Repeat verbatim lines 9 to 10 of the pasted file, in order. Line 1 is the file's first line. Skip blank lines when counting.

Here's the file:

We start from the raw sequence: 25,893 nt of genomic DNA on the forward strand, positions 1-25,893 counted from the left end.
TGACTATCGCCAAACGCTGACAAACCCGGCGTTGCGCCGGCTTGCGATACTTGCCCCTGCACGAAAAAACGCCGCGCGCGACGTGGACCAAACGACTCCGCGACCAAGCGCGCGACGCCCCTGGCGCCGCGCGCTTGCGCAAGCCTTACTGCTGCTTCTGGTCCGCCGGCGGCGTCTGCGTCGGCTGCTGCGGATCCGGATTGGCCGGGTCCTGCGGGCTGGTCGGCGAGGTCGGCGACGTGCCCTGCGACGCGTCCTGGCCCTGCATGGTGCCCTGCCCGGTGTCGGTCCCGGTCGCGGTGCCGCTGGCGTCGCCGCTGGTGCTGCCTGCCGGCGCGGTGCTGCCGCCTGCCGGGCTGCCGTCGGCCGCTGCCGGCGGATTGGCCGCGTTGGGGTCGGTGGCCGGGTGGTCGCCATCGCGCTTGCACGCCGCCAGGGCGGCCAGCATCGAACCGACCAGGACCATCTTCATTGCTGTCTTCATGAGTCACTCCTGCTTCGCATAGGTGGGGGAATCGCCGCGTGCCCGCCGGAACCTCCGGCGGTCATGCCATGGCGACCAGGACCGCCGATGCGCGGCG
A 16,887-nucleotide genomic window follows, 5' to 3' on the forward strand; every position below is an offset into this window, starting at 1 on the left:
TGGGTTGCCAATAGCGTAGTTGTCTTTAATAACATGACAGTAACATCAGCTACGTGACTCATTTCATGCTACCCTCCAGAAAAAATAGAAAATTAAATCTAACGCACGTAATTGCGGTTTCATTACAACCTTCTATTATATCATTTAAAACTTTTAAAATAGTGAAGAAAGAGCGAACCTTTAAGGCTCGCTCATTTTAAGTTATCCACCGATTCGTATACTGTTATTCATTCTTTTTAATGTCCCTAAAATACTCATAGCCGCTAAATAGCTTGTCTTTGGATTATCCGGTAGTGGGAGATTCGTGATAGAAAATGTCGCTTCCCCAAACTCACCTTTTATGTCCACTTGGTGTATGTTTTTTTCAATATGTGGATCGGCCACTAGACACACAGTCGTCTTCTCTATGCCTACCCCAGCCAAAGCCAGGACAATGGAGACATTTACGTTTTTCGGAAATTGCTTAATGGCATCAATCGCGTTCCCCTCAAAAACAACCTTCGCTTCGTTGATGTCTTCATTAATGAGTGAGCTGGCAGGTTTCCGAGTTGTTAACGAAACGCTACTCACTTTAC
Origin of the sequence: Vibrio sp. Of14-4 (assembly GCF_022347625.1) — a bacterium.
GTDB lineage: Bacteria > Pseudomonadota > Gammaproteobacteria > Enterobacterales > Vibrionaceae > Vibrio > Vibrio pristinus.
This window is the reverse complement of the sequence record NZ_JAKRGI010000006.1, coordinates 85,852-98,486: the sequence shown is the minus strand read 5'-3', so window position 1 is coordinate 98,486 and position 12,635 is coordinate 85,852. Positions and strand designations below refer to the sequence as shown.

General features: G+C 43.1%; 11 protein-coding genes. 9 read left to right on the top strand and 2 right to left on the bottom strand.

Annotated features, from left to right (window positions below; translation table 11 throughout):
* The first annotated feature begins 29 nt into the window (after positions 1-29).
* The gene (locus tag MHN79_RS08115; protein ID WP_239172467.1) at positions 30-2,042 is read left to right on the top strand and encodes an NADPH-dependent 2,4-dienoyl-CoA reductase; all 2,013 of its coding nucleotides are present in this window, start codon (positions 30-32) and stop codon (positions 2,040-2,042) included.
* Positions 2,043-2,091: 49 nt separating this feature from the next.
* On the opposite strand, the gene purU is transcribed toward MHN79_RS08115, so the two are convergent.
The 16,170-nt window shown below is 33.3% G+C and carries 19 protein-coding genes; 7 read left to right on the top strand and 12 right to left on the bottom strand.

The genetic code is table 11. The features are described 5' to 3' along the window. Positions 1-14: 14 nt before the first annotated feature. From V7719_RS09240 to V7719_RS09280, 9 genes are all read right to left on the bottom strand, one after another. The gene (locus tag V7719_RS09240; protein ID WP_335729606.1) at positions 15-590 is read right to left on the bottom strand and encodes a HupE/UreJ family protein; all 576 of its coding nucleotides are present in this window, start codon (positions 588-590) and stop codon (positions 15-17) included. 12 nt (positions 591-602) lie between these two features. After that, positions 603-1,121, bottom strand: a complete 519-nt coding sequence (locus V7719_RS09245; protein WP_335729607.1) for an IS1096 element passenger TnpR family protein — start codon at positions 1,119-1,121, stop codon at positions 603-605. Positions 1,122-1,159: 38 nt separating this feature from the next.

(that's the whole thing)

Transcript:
Annotated features, from left to right (window positions below; translation table 11 throughout):
* The first annotated feature begins 29 nt into the window (after positions 1-29).